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Giovanni Boldini, in Paris from 1871, quickly became one of the most renowned society portrait painters of the Belle époque. His works, unbiased and audaciously produced but with very elegant poses and details of fashion interiors, won the acclaim of a circle of international amateurs, including many of the most beautiful women at that time, form the ballerina Cléo de Mérode to Marquise casati. In 1897 Boldini made a trip to new York  and his painting, now also celebrated overseas, began to show many signs of contact with that of the American artist Sargent. His style became even more innovative, as shown in this big portrait of an American lady realized shortly after his first journey to the US. The pastel technique helped him to represent the woman's movements very rapidly, with a kinetic effect that seems to anticipate what was to be done, though on different and entirely new bases, by the Futurists, while the woman's face has not lost the usual sophisticated elegance of Boldini's portraits.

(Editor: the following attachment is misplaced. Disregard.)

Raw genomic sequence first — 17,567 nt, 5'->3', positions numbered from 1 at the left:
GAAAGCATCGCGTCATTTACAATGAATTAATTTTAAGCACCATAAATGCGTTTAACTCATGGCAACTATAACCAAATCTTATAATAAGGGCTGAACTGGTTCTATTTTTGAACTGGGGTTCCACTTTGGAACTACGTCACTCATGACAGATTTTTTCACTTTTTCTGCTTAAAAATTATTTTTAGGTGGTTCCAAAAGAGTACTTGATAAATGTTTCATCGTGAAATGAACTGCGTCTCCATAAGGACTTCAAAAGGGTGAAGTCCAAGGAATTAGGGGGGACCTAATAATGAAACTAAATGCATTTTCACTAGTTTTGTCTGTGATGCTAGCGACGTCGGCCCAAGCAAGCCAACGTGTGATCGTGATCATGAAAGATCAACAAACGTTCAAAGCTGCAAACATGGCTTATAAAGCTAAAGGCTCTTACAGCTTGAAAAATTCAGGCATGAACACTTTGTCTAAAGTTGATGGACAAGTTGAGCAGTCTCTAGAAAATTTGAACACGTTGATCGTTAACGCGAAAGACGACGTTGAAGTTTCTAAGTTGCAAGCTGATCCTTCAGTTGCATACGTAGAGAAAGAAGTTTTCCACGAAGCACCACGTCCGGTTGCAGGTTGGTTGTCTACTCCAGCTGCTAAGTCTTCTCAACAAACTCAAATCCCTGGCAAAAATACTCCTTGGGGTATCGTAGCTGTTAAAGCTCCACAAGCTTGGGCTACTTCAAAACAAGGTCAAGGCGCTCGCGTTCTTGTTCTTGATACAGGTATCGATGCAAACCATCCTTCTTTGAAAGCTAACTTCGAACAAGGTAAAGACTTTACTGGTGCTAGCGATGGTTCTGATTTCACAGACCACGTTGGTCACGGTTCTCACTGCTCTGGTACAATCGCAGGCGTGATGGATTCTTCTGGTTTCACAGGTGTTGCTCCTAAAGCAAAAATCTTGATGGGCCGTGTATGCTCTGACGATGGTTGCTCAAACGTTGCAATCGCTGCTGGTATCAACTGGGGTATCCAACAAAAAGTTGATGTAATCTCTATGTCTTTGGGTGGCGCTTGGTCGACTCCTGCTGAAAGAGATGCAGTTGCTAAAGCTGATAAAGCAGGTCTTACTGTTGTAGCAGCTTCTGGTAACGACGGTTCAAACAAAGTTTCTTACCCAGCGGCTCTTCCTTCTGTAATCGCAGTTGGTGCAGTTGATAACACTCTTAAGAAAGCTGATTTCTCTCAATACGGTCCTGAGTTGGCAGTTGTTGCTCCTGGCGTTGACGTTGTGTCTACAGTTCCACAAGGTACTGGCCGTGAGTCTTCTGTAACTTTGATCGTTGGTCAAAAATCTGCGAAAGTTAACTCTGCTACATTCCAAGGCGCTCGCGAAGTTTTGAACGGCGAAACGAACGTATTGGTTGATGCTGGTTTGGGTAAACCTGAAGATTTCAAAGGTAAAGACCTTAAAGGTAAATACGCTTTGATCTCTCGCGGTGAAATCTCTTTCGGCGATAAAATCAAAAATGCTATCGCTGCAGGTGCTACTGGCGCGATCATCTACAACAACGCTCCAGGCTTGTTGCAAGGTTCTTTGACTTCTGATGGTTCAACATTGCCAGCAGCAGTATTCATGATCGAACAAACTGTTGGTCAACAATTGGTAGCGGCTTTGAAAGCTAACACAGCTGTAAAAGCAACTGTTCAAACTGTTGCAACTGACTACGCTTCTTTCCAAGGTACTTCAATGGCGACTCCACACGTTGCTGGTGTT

The space around the woman, however, another mark  of the modernity of the upcoming century, is no longer described analytically with a wealth of objects and furnishings, but is a big open, neutral screen, where the three dimensions and the sofa on which the subjects sits are merely sketched in.